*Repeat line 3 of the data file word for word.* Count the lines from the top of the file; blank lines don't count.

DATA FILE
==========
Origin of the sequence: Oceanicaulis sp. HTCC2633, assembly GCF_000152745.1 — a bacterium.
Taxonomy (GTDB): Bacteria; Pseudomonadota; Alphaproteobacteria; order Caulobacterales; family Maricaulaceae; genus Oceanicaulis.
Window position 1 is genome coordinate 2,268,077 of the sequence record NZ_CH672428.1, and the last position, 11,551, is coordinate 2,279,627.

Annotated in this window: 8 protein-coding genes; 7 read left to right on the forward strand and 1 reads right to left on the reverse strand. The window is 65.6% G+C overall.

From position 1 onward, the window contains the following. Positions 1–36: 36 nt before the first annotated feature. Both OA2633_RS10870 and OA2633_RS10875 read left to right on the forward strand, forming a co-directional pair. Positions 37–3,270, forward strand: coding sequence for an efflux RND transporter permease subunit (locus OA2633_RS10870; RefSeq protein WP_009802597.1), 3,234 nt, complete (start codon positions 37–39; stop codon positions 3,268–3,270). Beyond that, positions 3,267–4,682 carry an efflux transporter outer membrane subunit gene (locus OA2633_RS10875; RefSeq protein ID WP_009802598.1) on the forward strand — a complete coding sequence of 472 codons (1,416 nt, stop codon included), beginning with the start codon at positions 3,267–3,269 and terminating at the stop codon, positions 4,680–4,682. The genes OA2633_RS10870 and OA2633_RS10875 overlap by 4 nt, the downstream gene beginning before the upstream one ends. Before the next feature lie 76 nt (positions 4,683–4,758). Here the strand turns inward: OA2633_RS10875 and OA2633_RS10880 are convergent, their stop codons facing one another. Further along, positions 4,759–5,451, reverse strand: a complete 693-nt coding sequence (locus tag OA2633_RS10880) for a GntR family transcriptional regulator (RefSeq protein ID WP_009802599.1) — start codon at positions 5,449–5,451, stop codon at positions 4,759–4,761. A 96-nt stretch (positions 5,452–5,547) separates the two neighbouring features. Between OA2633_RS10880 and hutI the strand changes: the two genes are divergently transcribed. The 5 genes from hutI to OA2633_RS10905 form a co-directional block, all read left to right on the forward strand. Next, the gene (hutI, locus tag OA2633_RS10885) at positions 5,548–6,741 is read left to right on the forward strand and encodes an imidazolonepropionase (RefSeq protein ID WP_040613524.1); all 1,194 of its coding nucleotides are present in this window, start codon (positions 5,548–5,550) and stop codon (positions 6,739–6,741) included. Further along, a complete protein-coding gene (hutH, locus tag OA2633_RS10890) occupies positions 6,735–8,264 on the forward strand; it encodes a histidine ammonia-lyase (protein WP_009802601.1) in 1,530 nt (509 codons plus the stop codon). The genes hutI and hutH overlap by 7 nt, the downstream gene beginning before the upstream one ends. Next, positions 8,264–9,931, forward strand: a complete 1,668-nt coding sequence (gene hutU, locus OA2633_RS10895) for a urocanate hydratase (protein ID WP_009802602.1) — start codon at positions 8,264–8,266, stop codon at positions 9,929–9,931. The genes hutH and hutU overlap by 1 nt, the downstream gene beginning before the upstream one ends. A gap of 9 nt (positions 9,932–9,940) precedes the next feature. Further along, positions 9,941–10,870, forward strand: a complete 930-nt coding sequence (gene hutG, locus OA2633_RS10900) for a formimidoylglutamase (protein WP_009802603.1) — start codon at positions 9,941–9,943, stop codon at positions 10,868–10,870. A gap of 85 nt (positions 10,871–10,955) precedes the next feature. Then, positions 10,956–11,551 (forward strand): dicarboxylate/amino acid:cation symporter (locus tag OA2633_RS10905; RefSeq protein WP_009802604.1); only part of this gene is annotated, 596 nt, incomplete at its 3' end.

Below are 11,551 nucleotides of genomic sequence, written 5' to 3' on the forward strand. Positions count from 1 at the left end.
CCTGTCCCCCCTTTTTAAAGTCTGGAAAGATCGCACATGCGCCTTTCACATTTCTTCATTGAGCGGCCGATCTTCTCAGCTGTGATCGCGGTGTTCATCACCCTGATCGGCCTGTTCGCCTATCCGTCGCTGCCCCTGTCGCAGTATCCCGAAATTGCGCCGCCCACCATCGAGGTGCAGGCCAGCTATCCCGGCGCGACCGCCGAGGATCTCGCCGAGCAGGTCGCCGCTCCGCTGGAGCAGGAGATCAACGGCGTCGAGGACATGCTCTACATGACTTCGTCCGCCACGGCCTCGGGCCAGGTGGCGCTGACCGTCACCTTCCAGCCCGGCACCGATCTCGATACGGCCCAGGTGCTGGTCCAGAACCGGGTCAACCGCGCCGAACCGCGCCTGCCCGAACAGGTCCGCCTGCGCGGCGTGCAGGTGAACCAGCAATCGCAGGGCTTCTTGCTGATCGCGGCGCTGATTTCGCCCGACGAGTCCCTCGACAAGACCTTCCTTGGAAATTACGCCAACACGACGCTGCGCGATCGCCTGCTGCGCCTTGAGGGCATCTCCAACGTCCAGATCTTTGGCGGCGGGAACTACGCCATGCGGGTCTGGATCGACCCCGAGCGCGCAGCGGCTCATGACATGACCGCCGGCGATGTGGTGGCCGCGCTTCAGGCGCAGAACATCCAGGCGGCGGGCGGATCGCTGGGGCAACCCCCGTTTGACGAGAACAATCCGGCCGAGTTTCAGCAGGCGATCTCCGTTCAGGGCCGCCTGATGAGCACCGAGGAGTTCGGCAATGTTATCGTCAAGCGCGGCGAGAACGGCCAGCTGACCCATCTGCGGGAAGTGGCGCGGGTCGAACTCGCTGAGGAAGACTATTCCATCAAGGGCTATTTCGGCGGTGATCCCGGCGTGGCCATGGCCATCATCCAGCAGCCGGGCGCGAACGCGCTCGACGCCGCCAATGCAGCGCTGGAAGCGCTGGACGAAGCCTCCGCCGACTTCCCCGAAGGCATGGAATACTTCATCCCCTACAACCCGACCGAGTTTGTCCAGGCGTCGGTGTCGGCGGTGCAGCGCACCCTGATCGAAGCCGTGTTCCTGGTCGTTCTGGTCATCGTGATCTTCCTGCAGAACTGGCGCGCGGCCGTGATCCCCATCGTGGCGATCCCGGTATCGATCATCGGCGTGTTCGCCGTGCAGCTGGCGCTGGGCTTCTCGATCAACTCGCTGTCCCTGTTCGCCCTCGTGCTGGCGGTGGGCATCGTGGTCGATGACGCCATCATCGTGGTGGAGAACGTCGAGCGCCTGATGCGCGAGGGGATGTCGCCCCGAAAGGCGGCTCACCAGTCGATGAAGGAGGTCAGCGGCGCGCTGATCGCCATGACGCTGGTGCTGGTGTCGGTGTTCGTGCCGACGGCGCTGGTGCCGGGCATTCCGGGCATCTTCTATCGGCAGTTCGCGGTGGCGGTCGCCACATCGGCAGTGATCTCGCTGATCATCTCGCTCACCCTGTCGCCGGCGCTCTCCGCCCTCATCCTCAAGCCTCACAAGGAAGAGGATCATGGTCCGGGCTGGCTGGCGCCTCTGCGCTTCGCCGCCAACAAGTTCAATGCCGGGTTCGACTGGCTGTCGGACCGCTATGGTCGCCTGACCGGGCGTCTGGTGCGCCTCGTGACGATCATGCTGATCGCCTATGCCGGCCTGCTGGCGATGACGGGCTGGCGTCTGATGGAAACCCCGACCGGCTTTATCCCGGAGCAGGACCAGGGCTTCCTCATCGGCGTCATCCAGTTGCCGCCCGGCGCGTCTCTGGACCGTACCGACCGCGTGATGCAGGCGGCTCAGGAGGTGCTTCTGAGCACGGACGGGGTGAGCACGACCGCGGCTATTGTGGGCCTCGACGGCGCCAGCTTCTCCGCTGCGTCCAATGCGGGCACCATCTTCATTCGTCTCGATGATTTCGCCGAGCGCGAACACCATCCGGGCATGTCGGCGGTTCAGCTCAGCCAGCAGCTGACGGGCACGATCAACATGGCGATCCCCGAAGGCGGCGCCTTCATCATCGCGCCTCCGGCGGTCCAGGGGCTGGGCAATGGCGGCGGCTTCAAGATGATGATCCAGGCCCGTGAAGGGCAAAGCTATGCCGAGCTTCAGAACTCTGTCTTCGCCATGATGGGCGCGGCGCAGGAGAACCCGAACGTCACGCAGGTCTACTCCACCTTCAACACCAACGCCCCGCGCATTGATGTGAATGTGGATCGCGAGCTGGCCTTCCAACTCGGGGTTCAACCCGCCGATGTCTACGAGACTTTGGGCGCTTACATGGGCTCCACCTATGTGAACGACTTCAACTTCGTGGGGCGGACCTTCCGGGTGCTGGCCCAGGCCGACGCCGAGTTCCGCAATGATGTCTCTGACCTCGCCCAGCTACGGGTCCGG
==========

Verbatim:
Window position 1 is genome coordinate 2,268,077 of the sequence record NZ_CH672428.1, and the last position, 11,551, is coordinate 2,279,627.